Six Onesies, Or Finding (non-pattern) Patterns

I am currently 32 weeks pregnant and slowly but surely amassing an epic amount of adorable baby clothes (as if there was any other kind).  I have a little hat with a monkey face, stripey socks, and a pretty stripe-y black and white dress amongst other things.  But as my husband and I were sorting the clothing by size, we realised that although we had lots of 3-6 and 6-9 month clothes, we were seriously lacking in 0-3 months, which we kind of needed first.  Seems like an excellent excuse to go shopping and embroider something adorable!

I went and picked up 6 identical white onesies, for about 25$.  Super plain, boat neck, snaps at the crotch, etc.  Now what to put on them?I’ve had something up on my Embroidery & Patterns I Like Pinterest board for a while now, and this was the perfect opportunity to use it.  But it’s not really a pattern.  It’s a font.

Are they not super adorable?  The font is $4 for a private license, which is all I needed to stitch them onto onesies.  I played with them for a while, eventually choosing three per design.  They came together in a slow afternoon.

Stitching on jersey is harder than I thought it would be, just because of how stretchy it is.  You need to be careful and not stitch too tight or too fast to make sure that your stitches stay nice and you don’t ruin the fabric.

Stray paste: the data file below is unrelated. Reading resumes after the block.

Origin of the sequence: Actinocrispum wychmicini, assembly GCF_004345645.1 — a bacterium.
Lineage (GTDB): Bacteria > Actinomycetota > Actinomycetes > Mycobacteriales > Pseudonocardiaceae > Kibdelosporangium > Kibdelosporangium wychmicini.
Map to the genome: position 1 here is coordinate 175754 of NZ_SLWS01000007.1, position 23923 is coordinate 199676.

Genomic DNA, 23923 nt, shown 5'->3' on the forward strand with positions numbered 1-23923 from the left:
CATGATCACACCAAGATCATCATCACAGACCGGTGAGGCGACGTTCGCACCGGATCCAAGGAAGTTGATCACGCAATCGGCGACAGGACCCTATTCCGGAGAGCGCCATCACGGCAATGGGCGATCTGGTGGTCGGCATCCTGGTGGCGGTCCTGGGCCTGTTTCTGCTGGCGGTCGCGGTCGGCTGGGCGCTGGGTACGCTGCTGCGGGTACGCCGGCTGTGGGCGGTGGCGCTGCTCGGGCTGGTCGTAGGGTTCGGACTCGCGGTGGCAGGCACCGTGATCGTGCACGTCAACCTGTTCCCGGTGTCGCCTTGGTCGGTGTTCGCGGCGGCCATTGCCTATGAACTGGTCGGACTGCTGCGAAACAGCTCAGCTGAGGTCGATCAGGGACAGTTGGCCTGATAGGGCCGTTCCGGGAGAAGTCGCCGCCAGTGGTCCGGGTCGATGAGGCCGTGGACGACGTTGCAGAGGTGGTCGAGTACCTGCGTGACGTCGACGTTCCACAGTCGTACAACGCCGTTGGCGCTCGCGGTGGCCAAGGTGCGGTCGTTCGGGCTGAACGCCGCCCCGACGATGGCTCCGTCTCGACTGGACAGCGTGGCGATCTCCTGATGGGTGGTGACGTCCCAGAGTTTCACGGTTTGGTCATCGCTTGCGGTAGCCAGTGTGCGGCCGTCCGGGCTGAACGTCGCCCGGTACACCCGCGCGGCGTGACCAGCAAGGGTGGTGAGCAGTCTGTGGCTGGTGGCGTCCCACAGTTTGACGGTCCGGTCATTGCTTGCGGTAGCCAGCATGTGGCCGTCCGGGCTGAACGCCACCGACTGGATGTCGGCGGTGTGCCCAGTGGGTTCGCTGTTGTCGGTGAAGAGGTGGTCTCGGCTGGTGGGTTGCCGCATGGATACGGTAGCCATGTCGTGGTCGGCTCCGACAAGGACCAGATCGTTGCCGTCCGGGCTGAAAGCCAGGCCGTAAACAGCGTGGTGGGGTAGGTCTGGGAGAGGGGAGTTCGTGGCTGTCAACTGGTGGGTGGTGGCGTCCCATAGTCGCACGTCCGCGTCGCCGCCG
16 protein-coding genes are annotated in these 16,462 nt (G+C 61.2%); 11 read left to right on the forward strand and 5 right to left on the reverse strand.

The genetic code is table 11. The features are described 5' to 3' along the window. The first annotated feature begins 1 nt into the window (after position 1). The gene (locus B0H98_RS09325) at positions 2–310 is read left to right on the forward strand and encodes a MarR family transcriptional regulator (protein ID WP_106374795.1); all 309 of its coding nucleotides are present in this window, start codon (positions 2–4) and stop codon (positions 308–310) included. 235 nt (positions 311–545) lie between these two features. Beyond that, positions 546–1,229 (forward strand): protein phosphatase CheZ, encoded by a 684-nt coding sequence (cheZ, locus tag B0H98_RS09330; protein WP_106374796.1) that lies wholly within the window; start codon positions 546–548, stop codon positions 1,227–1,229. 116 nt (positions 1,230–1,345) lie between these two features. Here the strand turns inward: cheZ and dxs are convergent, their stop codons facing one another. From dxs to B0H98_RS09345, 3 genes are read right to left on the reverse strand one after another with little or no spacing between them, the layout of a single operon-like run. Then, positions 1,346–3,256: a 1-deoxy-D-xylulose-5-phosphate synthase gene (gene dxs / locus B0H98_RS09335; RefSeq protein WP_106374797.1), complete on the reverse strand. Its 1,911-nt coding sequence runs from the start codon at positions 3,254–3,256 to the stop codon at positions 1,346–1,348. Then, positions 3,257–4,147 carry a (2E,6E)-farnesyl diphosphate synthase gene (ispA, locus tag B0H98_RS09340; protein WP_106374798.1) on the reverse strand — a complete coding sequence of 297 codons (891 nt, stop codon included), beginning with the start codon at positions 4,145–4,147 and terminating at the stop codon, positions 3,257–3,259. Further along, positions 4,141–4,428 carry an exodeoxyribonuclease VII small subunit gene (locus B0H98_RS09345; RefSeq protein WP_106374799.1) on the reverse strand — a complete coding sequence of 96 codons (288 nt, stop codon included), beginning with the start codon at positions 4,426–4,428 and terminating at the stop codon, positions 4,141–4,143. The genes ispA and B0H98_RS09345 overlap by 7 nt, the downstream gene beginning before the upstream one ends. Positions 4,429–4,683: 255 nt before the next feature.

Tracing out the patterns was also a bit more difficult than on a more sturdy fabric, but I found that if I put my rotary cutting board inside the onesie, it wasn’t too bad and I could get a good impression.  I definitely used a tracing stylus (from Sublime Stitching) instead of a pen, cause the soft fabric tended to lead to torn paper and I didn’t want to mark up my work.

I used mostly split stitch, with little straight stitch legs and beaks, and a few little lazy daisies for certain feathers.  I had to make the beaks and eyes a bit bigger to be able to see them properly in stitches, but that’s all good.

I definitely recommend you look at more of Miss Tiina’s work and the whole Sugar Hill co. website.  It has tons of vector doodles that, although intended for digital scrapbooking, could be easily and cheaply adapted to embroidery.  Make sure you read each artist’s Terms of Service, to make sure that what you plan on doing with the design is fine by them (especially if you plan to sell anything you stitch – some designers may not allow it, or may ask you to pay a different price than if you are using it for personal means).

A few adorable mentions include these Blooming Doodles, these metal dress forms and even these Christmas light strings!  Scrapbooking sites and colouring pages (both online and in real life) can be great resources for embroiderers.  QisforQuilter made a beautiful redwork Hello Kitty quilt for her daughter using over 30 different images from a colouring book.  It’s super cute!

Hopefully you’ll get an update later this summer when she wears them, unless she looks like Winston Churchill.  Bah, who am I kidding, there’ll definitely be an update.